Equity ETFs Surge, But Don’t Get Too Excited

Ulli Market Review 3 Comments

[Chart courtesy of MarketWatch.com]

With the perception that Europe has perhaps now avoided disaster, markets responded with jubilation. The S&P 500 rose 3.43% while other indices such as the FTSE, Nikkei, and Shanghai Composite also rose.

Meanwhile, oil got a 4.00% pop while the 10-year Treasury climbed up to 2.40%, its highest yield since early August. Also, the dollar depreciated almost 3 cents against the Euro, falling to $1.42/Euro. And most noteworthy, the VIX dropped a staggering 14.57% to 25.51.

So, you might ask, are we back into risk off mode where we can regain our equities appetite? I wouldn’t fully say yes, but an entry point for some equity exposure is certainly becoming clearer, as confirmed by our recent domestic Buy signal. Additionally, the S&P 500 is now well above its 50-day MA and has now crossed above its 200-day MA as of today.

Whether Europe has averted a major crisis down the line remains to be seen, but at least there’s a little less uncertainty now. EU leaders and Greek debt bondholders finally agreed to a 50% haircut, which still may not be sufficient, but is far better than the original 21%, cutting Greek debt by $100 billion. With an additional $30 billion in aid as incentive for banks to accept the write down, this should help reduce its debt-to-GDP ratio to 120% by 2020, as if that’s something to celebrate.

Details concerning how the EFSF will be leveraged have yet to be cemented. However, it appears that Sarkozy scored a minor victory by getting the Chinese premier to consider the possibility of China offering aid given how a potential contagion could have an adverse impact on China. In this framework, the EFSF would be set up as a special investment vehicle with various sovereign entities providing funding.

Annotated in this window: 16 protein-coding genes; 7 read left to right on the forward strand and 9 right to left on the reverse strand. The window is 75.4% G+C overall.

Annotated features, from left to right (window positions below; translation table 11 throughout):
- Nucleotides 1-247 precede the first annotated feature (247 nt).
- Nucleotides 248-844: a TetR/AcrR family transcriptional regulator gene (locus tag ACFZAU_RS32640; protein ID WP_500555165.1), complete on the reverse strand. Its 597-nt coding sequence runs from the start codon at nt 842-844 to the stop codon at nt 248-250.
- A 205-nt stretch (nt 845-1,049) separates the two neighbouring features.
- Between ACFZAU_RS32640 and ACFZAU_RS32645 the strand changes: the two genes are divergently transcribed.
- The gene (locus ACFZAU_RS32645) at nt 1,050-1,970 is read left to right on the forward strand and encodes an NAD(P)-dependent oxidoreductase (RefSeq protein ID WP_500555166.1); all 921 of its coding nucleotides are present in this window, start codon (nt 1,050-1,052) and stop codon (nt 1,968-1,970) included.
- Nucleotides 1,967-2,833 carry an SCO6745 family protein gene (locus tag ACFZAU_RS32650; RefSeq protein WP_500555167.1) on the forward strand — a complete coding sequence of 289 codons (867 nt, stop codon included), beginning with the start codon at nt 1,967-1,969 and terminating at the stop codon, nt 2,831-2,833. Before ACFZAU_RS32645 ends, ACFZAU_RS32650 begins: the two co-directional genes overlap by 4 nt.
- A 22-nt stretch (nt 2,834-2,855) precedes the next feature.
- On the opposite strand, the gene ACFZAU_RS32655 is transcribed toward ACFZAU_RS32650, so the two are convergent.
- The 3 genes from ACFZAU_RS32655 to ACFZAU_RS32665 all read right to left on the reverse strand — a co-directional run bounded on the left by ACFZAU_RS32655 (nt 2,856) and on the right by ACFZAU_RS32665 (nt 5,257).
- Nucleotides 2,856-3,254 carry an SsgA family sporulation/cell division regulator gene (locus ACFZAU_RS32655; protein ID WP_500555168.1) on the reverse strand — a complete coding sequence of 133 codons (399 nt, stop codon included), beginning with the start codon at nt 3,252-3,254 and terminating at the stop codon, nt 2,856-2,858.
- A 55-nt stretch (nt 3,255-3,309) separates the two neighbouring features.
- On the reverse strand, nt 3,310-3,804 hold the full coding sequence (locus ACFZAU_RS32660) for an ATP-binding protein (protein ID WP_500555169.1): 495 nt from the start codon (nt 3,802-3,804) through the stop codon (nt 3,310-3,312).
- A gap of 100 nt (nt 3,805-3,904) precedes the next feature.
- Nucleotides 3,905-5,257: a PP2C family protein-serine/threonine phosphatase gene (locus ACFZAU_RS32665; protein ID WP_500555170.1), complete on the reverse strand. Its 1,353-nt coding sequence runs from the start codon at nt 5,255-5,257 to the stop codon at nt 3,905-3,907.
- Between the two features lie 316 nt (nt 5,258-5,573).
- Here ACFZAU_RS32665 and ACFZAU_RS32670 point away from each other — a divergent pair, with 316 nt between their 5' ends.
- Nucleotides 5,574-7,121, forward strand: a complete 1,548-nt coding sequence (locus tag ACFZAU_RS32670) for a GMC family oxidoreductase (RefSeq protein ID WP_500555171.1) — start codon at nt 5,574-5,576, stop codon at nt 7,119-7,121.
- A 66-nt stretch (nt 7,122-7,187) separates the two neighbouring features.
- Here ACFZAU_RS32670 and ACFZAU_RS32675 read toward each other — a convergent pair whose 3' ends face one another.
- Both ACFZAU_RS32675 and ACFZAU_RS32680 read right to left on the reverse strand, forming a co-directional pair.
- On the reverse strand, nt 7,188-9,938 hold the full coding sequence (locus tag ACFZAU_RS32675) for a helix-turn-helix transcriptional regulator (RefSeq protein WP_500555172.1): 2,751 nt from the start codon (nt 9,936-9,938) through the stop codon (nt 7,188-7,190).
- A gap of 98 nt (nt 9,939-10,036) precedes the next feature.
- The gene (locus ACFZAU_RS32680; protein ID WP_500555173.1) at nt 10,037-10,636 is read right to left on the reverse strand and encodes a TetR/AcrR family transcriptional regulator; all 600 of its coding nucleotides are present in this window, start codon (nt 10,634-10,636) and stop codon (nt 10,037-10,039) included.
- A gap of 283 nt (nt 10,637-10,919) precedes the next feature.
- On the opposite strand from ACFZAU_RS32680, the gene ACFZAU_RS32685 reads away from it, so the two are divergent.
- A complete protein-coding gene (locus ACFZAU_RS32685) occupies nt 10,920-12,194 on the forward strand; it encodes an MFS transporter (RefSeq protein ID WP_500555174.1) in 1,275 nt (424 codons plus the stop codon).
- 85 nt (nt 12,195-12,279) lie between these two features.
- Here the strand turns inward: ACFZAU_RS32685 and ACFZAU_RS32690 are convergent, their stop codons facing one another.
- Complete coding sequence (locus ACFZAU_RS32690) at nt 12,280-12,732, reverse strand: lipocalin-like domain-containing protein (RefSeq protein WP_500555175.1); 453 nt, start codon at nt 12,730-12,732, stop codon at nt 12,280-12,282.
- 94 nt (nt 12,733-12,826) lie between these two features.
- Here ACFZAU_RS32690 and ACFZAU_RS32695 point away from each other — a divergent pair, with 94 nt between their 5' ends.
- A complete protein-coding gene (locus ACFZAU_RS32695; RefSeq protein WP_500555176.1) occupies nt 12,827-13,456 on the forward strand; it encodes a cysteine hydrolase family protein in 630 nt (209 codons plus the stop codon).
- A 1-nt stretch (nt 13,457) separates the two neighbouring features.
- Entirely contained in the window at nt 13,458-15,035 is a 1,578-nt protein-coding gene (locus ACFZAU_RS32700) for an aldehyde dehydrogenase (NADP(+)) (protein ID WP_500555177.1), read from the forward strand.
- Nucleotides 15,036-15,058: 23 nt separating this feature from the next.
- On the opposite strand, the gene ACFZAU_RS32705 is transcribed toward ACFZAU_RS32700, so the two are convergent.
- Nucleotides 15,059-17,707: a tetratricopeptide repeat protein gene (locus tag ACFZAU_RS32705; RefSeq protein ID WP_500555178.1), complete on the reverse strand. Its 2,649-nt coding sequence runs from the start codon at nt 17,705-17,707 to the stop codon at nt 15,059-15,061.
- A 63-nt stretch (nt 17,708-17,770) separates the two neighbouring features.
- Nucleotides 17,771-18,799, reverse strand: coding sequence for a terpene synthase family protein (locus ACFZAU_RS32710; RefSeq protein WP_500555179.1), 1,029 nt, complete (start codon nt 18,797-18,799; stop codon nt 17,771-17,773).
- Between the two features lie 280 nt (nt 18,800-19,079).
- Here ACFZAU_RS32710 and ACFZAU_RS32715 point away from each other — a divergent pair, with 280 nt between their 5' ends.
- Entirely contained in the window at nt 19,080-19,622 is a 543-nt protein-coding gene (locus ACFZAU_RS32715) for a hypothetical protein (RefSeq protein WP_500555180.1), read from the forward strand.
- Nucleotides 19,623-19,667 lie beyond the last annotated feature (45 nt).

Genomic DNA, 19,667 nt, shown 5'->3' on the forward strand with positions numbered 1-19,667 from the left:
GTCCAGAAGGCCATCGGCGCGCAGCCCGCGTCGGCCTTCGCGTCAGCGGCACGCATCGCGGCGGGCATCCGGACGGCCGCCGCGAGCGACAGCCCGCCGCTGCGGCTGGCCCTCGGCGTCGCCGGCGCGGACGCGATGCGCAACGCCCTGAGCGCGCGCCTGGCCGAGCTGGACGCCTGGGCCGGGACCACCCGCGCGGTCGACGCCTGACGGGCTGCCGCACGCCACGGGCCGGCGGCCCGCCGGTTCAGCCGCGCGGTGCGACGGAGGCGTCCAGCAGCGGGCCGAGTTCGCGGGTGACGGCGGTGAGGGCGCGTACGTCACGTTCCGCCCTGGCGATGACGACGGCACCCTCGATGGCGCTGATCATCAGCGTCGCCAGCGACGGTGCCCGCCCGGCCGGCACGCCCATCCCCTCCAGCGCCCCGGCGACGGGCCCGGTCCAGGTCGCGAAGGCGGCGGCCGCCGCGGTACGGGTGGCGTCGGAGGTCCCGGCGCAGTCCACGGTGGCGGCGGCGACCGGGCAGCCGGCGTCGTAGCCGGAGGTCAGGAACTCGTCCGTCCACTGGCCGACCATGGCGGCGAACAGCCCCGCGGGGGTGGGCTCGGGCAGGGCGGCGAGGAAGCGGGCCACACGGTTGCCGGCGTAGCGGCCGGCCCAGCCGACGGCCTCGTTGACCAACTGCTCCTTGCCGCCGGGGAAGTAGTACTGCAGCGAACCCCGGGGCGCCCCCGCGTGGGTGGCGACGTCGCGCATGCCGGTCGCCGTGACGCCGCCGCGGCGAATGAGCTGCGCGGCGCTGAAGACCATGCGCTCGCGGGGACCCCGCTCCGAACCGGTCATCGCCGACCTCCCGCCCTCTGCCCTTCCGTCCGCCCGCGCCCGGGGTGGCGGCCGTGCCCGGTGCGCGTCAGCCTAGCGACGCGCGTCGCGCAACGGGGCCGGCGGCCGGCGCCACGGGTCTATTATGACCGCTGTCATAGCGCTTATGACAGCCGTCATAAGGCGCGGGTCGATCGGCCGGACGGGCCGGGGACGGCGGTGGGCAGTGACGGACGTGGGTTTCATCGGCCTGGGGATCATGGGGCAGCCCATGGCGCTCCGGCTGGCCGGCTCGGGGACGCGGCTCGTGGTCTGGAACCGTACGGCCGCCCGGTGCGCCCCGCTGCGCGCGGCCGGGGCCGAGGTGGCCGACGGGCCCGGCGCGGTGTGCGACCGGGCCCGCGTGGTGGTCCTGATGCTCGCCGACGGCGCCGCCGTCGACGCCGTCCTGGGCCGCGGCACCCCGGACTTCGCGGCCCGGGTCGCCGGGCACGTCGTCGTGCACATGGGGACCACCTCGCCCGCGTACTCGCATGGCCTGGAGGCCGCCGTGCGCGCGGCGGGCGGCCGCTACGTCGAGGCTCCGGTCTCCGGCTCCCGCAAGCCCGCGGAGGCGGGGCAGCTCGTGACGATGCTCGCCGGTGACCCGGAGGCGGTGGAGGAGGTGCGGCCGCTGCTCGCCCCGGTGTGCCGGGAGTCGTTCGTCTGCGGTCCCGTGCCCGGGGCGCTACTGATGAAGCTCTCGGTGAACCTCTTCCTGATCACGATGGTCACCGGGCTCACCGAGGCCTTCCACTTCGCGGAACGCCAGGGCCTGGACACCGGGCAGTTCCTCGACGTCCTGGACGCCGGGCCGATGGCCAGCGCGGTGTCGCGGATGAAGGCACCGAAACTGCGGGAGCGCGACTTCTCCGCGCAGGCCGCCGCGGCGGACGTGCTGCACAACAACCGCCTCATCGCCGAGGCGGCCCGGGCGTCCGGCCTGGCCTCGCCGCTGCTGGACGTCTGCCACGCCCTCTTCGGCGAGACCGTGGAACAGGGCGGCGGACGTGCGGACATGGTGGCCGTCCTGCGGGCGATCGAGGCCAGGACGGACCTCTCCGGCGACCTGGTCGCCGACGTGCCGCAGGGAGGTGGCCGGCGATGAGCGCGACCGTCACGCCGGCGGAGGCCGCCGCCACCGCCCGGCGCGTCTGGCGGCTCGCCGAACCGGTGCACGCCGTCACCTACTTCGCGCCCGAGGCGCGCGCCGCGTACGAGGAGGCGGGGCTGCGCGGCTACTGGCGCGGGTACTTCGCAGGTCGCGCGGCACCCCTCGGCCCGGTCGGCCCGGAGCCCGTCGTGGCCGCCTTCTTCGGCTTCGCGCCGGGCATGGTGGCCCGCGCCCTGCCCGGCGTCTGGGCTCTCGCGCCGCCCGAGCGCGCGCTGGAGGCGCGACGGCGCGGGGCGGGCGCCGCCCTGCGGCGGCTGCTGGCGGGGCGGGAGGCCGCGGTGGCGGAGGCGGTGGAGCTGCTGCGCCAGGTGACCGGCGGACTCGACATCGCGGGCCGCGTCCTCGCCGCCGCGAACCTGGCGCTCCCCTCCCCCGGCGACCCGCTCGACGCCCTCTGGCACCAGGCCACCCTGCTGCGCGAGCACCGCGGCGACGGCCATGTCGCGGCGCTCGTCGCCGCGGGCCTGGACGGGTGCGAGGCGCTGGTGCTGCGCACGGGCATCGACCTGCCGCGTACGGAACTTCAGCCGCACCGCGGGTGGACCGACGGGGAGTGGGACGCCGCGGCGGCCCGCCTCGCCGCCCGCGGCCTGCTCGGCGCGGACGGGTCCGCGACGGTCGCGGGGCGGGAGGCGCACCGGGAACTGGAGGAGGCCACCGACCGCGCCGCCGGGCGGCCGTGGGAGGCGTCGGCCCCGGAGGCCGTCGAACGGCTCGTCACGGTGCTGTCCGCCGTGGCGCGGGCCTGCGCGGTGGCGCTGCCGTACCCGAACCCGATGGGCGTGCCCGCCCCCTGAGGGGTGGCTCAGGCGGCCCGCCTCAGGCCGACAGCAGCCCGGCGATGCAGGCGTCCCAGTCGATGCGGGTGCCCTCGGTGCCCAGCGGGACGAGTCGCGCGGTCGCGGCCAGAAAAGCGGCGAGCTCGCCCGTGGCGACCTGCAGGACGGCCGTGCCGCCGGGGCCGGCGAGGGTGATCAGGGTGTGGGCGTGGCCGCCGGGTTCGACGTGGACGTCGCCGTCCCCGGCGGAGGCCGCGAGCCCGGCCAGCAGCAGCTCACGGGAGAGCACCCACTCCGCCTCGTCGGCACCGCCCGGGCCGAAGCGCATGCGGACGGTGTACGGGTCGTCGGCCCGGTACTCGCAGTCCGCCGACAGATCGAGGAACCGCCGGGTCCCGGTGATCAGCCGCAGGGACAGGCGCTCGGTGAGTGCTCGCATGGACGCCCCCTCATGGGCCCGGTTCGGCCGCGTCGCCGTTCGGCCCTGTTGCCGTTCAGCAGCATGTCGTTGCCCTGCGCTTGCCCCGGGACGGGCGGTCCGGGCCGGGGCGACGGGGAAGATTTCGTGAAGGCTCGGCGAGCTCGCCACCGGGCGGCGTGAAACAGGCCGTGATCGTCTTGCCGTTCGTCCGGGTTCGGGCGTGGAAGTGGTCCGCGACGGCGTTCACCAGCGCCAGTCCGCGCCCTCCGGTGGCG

As far as bank recapitalization is concerned, the European Banking Authority has pinned a figure of $106 billion in aid. Whether this is enough to ensure capital adequacy will be interesting to witness over the next 6-12 months considering the recent stress test flub.

Relatively good news in the U.S. also helped to buoy markets. Third quarter U.S. GDP was reported to be 2.5%, largely driven by consumption. Though this quarter’s growth is comparatively better than the first and second quarters, it’s not a clear indication that we’ve avoided a double dip recession. Until there’s a reduction in unemployment and an improvement in the housing sector, I am bearish on the U.S. economy.

In the short-term, I think it’s relatively safe to say that with some risk off the table, this is an opportunity to begin gradually reintroducing some equity exposure, which I did this morning.

I’m not fully convinced we are heading well into a bullish phase, but we want to participate in the upside with particular equity ETFs, while maintaining a strict stop loss discipline if markets suddenly tank.

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Comments 3

  1. International ETFs are currently outperforming domestic when 5 and 20 day returns ar viewed.

    I would play the domestic side and play safe with IWM

  2. 19/27/11
    I thought this detailed analysis of just what the EU agreement means was quite useful in bolstering my belief in staying in cash a while longer… I would be very greatful for any comment on it by you.

    Also, can you tell us what sectors you chose today when you dipped your toes in?

    And many of the country funds seem to be going along with the domestic rally. Strictly, we should keep away until the International Trend Line says “Buy”; is that your advice?

    Thanks again.
    David Galin MD

  3. David,

    Yes, I agree with much of what the article said. I just can’t get the warm fuzzies about the EU solution thinking that no structural issues have been resolved. Battling the cause, which was too much debt, by generating more debt is a prescription for long-term disaster. I think the can has been kicked down the road again, but eventually the price for fiscal irresponsibility will have to be paid.

    I dipped into VTI to participate in the general direction of the market and some PRPFX. Country ETFs are a buy whenever they cross their respective trend lines to the upside. The international TTI, now about 2% away from a new ‘Buy’ applies to “widely diversified international funds/ETFs” only.


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